Can’t stand the heat?

by John Domokos

Get into the kitchen. That’s where Weekender caught up with Todd English, doing what he does best.

He has been acclaimed by everyone from the James Beard Foundation to People magazine. He is a regular on TV and is rarely out of the news. In many ways, Todd English is the embodiment of the celebrity chef. But die hype is beginning to bore him. “I don’t know about all of that now,” he tells me. “I’m just a cook.” On hearing that, Weekender got him into his whites to cook up Kobe beef a la English.

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The risotto rice is simmering in white onion oil and chicken stock.

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English, from America, cook­ing Mediterranean…in Japan.

Why Japan? “They love their food here,” he says. “There is so much more food culture than I ever expected.” In other words, he expects his restaurant to be packed out.

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The pan for the mushrooms is very hot- that’s how he likes to do them, with the caramelization adding to the flavor. As they are searing, he adds more olive oil, seasoning, chicken stock and, after a few minutes, some brandy. He casually tosses the flaming pan, “part of the fun and drama of cooking.”

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Todd English

Todd has said he loves the sex appeal of cooking. What’s sexy about cooking? “There’s some­thing about the matching of food and wine. Eating is one of those times in die day when you get away from it all; it’s an oasis in our minds.” And chefs nowadays are showmen. English was large­ly responsible for this change, and his cooking style is suitably flamboyant.

* * *

Another pan is on the go for the Kobe, nice and hot again, not much oil this time. “Season aggressively” is Todd’s motto, as he rolls a marble slab of Kobe beef in his hands with plenty of salt and pepper. “Since I got here, I can’t stop eating this stuff.”

The risotto also gets generous seasoning and a splash of chicken stock. Out come some pureed mushrooms, and the risotto takes on a rich, brown, creamy color as he stirs them in. Into the other pan goes the beef, and before long it is also flaming. Perfect for get­ting a good char on the outside, while keeping it nice and rare on the inside.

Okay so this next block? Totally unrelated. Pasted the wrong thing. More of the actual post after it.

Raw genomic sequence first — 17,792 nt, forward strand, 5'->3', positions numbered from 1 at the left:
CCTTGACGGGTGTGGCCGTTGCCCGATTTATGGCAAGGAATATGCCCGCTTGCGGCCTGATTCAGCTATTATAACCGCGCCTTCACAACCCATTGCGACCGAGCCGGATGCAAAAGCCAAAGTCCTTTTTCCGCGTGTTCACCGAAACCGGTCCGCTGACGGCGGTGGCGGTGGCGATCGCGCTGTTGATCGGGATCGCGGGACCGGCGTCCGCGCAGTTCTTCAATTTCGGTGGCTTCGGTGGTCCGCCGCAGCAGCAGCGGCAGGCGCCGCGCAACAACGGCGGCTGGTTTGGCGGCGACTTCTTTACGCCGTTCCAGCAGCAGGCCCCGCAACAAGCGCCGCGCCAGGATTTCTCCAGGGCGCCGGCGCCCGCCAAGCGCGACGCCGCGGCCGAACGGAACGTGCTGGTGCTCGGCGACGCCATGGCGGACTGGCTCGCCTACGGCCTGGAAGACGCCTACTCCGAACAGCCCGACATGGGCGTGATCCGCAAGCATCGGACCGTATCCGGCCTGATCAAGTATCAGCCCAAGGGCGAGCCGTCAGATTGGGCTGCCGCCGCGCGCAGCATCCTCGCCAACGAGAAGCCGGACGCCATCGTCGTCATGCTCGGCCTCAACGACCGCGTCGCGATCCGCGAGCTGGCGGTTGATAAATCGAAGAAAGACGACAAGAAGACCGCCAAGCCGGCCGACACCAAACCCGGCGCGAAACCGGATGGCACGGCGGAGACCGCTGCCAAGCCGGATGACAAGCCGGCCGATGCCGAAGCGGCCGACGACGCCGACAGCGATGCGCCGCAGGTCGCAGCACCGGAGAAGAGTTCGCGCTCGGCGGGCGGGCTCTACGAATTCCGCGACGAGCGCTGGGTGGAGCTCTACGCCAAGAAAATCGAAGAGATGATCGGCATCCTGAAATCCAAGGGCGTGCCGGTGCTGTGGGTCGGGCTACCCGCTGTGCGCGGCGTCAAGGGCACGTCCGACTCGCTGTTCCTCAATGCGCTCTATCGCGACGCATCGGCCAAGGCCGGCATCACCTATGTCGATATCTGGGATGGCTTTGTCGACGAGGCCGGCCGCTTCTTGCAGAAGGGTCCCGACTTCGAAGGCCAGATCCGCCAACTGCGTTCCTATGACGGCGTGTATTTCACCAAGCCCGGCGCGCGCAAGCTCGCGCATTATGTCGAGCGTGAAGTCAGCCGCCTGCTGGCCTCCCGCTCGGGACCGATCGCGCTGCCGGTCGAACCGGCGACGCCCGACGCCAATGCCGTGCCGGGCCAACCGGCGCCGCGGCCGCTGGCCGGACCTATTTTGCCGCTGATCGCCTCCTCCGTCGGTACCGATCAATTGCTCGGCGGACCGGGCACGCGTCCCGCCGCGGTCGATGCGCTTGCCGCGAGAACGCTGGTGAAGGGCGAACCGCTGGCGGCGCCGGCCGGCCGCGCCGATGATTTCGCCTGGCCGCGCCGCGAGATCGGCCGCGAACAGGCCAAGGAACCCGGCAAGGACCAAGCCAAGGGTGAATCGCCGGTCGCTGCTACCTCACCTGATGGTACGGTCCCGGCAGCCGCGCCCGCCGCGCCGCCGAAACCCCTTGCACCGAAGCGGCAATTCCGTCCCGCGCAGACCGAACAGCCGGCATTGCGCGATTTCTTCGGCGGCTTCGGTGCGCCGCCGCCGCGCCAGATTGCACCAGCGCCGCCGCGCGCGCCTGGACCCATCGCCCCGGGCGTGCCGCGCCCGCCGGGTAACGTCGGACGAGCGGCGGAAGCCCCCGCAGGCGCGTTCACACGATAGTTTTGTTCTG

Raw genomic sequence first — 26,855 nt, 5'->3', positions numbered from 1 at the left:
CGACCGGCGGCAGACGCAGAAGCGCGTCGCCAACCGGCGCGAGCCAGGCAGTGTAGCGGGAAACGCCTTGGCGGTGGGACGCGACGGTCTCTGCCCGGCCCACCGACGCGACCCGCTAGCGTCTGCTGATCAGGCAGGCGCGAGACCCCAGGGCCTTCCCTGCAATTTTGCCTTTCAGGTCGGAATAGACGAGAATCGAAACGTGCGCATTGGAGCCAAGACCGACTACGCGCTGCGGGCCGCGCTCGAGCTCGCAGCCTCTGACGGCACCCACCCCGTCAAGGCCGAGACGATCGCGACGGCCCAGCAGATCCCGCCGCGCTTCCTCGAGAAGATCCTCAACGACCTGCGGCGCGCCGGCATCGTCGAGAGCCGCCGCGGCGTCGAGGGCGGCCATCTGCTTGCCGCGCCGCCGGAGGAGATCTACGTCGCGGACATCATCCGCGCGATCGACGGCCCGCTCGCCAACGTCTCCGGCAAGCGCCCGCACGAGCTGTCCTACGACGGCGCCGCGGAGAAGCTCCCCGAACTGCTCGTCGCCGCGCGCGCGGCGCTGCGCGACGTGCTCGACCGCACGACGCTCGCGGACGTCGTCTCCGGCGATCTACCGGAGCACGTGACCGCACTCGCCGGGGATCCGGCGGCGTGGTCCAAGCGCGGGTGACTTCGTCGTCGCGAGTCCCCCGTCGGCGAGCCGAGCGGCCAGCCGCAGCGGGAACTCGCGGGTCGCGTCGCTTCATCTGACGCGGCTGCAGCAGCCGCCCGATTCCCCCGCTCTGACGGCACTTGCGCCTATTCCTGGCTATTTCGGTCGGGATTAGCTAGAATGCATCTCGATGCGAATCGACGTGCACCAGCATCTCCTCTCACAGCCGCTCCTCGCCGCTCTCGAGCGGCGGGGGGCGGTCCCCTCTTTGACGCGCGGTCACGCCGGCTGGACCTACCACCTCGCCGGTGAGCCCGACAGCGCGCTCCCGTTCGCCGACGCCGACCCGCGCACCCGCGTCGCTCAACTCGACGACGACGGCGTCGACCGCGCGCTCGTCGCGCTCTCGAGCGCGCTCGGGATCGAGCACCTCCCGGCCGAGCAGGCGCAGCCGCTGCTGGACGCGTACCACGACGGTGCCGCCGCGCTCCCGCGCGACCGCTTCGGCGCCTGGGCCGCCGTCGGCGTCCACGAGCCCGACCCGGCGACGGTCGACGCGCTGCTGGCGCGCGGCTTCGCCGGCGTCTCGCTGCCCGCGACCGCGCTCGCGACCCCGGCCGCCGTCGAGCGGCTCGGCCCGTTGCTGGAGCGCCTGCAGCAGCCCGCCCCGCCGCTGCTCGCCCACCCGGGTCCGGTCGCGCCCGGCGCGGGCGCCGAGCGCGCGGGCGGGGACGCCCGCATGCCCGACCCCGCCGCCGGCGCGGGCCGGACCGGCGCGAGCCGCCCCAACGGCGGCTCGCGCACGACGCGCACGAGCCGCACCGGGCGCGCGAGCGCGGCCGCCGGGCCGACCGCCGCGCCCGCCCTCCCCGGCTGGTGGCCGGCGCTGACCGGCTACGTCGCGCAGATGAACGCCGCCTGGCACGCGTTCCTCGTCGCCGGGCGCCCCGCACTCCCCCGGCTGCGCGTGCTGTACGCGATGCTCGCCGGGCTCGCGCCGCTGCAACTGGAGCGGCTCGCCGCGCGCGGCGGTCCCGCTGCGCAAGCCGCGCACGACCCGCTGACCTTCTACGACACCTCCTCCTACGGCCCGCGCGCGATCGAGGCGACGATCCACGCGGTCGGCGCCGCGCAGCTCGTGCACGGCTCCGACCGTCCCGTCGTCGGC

* * *

English was a promising baseball player in his teens, swap­ping the bat for the frying pan when he got the chance to help out in the kitchen during school holidays. From the window of Olives (on the 5th floor of Mori Tower), there is a view of a high school baseball field, he tells me, with a note of nostalgia.

And what about the Japanese players in America? “Yeah it’s fun to see. I look forward to the day when the World Series is actually a world series.”

* * *

The mushrooms are ready, nice and al dente. The risotto is also firm to the bite, just right, and ready for what the Italians call “the blessing.” A generous spoon of butter, and a heap of freshly grat­ed Parmesan cheese goes into the mix, and it is whipped off the heat.

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In his remarkable career, English has rubbed shoulders with a wide range of celebrities, from Bill Clinton to “Crazy Bill” Shatner. “Bill’s really out there. People make fun of him, but he did a good job,” he said of Shatner, not Clinton (the former Trekkie was the host when English won the Iron Chef USA cooking showdown).

Clinton is a regular at Olives. “He’s a cool guy, very charismat­ic, and with a good sense of humor. We all know he likes his junk food, and we were going to serve him up a cheeseburger one time, as a joke.”

* * *

Todd has breaded some asparagus tips, which he is about to lightly blanche. After a couple of minutes of being tossed around in extremely hot oil, the poor asparagus are sliced in half on the chopping board.

“We also eat with our eyes,” says Todd, as he lovingly arranges each tempting layer on the plate. “I like to get a lot of nice textures and colors on the plate. Voila – Kobe beef, wild mushroom risotto and asparagus frites.”

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Like his dishes, there are dif­ferent layers to Todd English. He is just a cook, but then cooking is a kind of performing art. There is no denying he likes the lens, and he has made the most of his nat­ural assets to build his empire. But, at the same time, he takes great pleasure in the small details of preparing a dish.

This particular dish had a stern test at the Olives opening party, when in walked Sumo Yokozuna Musashimaru.

“It was the first night, every­thing was crazy. I worried we were going to run out of food, and then a sumo wrestler walks in!”

But the man mountain left with his appetite satisfied. If it’s good enough for Musashimaru, it sure is good enough for me.

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Todd English

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